I thought I’d make my own burger buns as part of the Evernote Burger Cook-Along, tweaking the old recipe for burger buns so that I could make them fluffier and lighter. This one uses slightly more water to flour to make the dough wetter and thus more springy when you bake it.
This dough is a lot wetter than the other burger bun recipe, and it rises a LOT when you bake it. The buns I made for the Evernote Burger Cook-Along ended up being mini-loaves! If the temperature’s right and the day isn’t too cold, you can probably whiz through all the steps below in about 3 hours start to finish. That’s quite fast for my kitchen as it’s not too warm, so if yours is rather hot, you can probably expect the dough to make a bid for freedom
For the dough:
400g strong white flour
300ml warm water (37C if you can get it that precise)
1 tsp yeast (or 1 sachet of fast acting yeast)
1 beaten egg for egg wash
A handful of mixed seeds
Time was at a premium the day I made the burgers, so the burger buns would have to rise quickly, so the yeast would have to be really active. One way to do this is to get the water to 37C, which is the optimum temperature for yeast (ignoring the rule of 54 for now) to thrive.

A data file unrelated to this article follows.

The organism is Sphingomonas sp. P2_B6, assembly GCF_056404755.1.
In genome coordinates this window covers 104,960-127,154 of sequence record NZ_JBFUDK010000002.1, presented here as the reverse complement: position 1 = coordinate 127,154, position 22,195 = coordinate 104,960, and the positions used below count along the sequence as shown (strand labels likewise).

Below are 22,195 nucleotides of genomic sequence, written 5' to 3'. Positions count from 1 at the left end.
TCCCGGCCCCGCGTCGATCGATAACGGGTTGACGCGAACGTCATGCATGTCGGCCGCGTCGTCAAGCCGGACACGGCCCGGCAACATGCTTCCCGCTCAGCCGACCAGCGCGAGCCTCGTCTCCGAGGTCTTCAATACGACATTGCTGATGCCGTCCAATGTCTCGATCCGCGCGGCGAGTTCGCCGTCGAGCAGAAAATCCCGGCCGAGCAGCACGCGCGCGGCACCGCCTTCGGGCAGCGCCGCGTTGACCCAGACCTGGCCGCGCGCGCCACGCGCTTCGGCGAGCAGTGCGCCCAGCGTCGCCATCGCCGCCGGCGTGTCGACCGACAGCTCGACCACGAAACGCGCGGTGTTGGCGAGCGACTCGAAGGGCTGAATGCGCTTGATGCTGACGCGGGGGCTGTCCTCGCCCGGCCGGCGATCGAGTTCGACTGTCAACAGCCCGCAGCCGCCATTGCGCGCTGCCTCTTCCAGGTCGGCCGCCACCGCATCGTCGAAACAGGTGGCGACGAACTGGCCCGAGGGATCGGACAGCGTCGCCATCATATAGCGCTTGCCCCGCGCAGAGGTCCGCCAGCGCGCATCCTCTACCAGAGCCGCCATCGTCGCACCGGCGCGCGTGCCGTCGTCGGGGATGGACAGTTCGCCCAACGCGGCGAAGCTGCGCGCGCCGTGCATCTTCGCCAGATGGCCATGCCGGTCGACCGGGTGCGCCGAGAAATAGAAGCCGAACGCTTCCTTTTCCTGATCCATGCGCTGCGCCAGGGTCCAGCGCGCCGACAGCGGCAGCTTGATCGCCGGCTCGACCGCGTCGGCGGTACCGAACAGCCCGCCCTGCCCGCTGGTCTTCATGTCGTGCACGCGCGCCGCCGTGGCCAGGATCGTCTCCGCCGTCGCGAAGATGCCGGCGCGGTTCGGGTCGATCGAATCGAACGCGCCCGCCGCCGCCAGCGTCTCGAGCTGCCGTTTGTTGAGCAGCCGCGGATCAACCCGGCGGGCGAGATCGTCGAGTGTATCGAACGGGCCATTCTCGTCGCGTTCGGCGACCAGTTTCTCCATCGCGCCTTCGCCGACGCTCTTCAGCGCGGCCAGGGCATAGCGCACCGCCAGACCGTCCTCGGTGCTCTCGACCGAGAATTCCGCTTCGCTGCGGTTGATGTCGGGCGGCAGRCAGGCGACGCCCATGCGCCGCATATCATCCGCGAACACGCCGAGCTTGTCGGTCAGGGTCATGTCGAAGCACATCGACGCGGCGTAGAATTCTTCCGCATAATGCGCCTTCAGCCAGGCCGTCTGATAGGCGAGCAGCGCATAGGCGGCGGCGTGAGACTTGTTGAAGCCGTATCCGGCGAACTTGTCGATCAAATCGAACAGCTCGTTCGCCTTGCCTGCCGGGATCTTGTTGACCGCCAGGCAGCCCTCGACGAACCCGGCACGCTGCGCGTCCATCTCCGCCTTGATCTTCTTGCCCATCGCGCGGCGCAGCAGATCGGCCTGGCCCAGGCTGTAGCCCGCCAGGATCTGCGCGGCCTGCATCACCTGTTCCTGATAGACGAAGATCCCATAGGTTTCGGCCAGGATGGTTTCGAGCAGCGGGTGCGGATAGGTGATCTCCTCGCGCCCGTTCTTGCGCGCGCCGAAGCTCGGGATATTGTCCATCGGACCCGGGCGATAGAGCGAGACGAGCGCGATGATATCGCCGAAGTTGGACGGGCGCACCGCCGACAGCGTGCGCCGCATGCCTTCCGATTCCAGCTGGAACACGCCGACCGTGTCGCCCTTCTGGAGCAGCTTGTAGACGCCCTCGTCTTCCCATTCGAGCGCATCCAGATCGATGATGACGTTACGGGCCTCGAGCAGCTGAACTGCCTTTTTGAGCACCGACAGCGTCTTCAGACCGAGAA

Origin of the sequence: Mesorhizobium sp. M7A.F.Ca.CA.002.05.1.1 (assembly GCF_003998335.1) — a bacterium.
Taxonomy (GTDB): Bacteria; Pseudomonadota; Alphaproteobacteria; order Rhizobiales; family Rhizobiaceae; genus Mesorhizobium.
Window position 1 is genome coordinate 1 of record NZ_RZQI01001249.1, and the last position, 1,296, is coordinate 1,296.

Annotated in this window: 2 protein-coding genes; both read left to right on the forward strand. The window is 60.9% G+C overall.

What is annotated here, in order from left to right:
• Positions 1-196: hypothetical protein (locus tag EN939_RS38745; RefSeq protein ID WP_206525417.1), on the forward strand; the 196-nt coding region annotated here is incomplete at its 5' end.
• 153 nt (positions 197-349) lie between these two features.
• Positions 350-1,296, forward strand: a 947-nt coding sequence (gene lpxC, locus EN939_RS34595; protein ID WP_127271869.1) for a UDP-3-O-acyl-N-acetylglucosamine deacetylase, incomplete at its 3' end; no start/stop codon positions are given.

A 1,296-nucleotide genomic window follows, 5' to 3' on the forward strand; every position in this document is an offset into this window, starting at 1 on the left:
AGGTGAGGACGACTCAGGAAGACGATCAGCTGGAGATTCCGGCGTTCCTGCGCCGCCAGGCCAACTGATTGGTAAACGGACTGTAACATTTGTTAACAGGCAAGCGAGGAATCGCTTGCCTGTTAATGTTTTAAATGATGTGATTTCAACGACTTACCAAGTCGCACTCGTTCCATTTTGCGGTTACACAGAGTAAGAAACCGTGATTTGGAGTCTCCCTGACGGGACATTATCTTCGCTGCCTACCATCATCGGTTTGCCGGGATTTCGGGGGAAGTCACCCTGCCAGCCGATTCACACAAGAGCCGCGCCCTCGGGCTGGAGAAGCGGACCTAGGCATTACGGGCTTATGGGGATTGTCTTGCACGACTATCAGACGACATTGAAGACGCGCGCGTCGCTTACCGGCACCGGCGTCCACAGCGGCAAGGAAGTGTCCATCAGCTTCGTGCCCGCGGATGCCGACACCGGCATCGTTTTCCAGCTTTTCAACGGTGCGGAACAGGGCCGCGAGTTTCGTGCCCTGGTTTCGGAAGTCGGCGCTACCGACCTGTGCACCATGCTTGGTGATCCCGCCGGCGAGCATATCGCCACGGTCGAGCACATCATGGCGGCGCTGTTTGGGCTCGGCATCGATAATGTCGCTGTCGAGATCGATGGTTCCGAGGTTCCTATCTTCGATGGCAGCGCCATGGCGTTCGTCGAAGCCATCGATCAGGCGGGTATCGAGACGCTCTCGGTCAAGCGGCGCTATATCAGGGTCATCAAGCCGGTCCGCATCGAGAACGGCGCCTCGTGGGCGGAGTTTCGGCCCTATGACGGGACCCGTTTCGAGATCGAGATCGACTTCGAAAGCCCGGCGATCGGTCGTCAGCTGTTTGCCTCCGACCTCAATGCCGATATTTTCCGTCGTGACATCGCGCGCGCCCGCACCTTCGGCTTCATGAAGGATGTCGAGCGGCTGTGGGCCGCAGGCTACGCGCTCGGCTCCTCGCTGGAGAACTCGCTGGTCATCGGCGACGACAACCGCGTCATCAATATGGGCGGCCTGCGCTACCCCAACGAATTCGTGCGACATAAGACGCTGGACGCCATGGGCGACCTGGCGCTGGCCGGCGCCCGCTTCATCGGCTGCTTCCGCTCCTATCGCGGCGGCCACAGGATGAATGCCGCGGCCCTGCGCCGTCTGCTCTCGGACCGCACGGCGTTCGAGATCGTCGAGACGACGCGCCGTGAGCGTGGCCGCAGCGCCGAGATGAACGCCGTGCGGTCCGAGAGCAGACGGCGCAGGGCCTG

Mix all the ingredients together and knead it till smooth and silky. The dough will be sticky as it’s 75% water/flour. It’s just on the edge of being kneadable the conventional way. You might find it varies a bit depending on the flour you’re using, but if it’s too sticky, don’t add flour, lightly oil your worktop with olive oil and work the dough.
Shape into several rolls, I tend to weigh the dough out and divide up into 3-5 portions for large rolls or 5-8 for smaller ones.
Leave on a baking tray to prove until they’ve doubled in size (or the above poke test happens again)
Egg wash them, and sprinkle the mixed seeds on top.
Get your oven up to 220C, and in they go for 15 minutes or so. They’ll be a nice golden brown when they’re done. Leave to stand for about 10 minutes and serve with burgers immediately.